Plenty on for newest wild dog coordinator

Ray Aspinall joins AgForce team of wild dog coordinators

News
Ray Aspinall has lived at Blackall since 1985 and says he has a good understanding of the wild dog scenario in western Queensland. Picture - Sally Cripps.

Ray Aspinall has lived at Blackall since 1985 and says he has a good understanding of the wild dog scenario in western Queensland. Picture - Sally Cripps.

Aa

Although exclusion fences are gradually weaving a patchwork across Queensland's central west, AgForce's newest wild dog coordinator says he has plenty of work to keep him busy.

Aa

Although exclusion fences are gradually weaving a patchwork across Queensland's central west, AgForce's newest wild dog coordinator says he has plenty of work to keep him busy.

Growing up on a farming operation near Warwick, Ray Aspinall is an experienced shearer, fencer, musterer and wild dog trapper, who considers himself a Blackall local after 35 years.

When he arrived in 1985 there was virtually no livestock predation by wild dogs but in his various occupations he's seen a steady build in numbers since the middle of last decade.

"Drought has slowed them up a bit, especially as there's not so many roos around, but there's still plenty out there," he said.

Read more: Ongoing coordination needed in fenced areas

He will be hearing about just how many there are and helping to plan the management of them when he attends council wild dog management group meetings at Winton and Blackall this week.

Mr Aspinall is charged with helping revive Queensland's once-thriving wool and sheep meat industries by reducing the threat posed by wild dogs.

According to AgForce's sheep and wool president Alan Rae, the appointment is a great outcome for sheep producers in the region, thanks to Mr Aspinall's experience in the field.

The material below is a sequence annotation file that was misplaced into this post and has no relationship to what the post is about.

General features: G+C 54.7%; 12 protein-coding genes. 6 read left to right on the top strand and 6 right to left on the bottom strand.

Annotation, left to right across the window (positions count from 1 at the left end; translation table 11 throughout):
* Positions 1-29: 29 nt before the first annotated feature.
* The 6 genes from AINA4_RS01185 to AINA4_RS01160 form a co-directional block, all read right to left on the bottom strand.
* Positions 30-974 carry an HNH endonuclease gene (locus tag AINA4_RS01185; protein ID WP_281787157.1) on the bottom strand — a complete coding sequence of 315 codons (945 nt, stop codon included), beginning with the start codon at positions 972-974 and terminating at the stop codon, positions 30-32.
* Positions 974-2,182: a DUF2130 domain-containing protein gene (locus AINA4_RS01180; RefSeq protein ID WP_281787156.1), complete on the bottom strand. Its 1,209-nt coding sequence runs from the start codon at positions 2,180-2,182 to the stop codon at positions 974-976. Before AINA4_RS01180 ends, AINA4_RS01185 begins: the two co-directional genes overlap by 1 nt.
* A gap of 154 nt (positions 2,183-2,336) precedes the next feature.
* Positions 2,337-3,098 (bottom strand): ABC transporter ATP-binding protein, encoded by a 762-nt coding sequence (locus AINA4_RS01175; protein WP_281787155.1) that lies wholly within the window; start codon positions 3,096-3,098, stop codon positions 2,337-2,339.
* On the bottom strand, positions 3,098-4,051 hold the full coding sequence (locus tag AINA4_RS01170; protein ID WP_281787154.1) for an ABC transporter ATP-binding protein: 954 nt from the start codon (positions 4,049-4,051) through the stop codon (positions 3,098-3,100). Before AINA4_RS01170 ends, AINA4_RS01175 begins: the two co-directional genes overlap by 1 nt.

Exclusion fences are not the end of the story as far as wild dog control goes, AgForce's newest wild dog coordinator Ray Aspinall says. Picture - Sally Cripps.

Exclusion fences are not the end of the story as far as wild dog control goes, AgForce's newest wild dog coordinator Ray Aspinall says. Picture - Sally Cripps.

"Each year wild dogs kill or main millions of dollars worth of livestock," he said. ""Industry needs people like Ray to help landholders, communities, and local councils manage the issue of wild dogs and develop management plans that will leave a legacy for future control as well."

Mr Aspinall will manage an area that includes Boulia, Diamantina, Winton and Barcoo Shires, as well as the regions of Longreach, Barcaldine and Blackall-Tambo.

Related: Fighting the scourge of wild dogs

He's already been busy visiting people on properties far and wide to boost participation in various control measures to help reduce the number of livestock lost to wild dogs, and he said it was important that awareness of wild dog control was continually raised.

"It's not only about building an exclusion fence. It's about using every control tool available to reduce the number of wild dogs within the environment to allow our families to sleep easy at night."

Mr Aspinall's appointment has also returned AgForce's wild dog coordinators project to full strength, ensuring more of the state is protected.

The story Plenty on for newest wild dog coordinator first appeared on Queensland Country Life.

Aa

From the front page

Sponsored by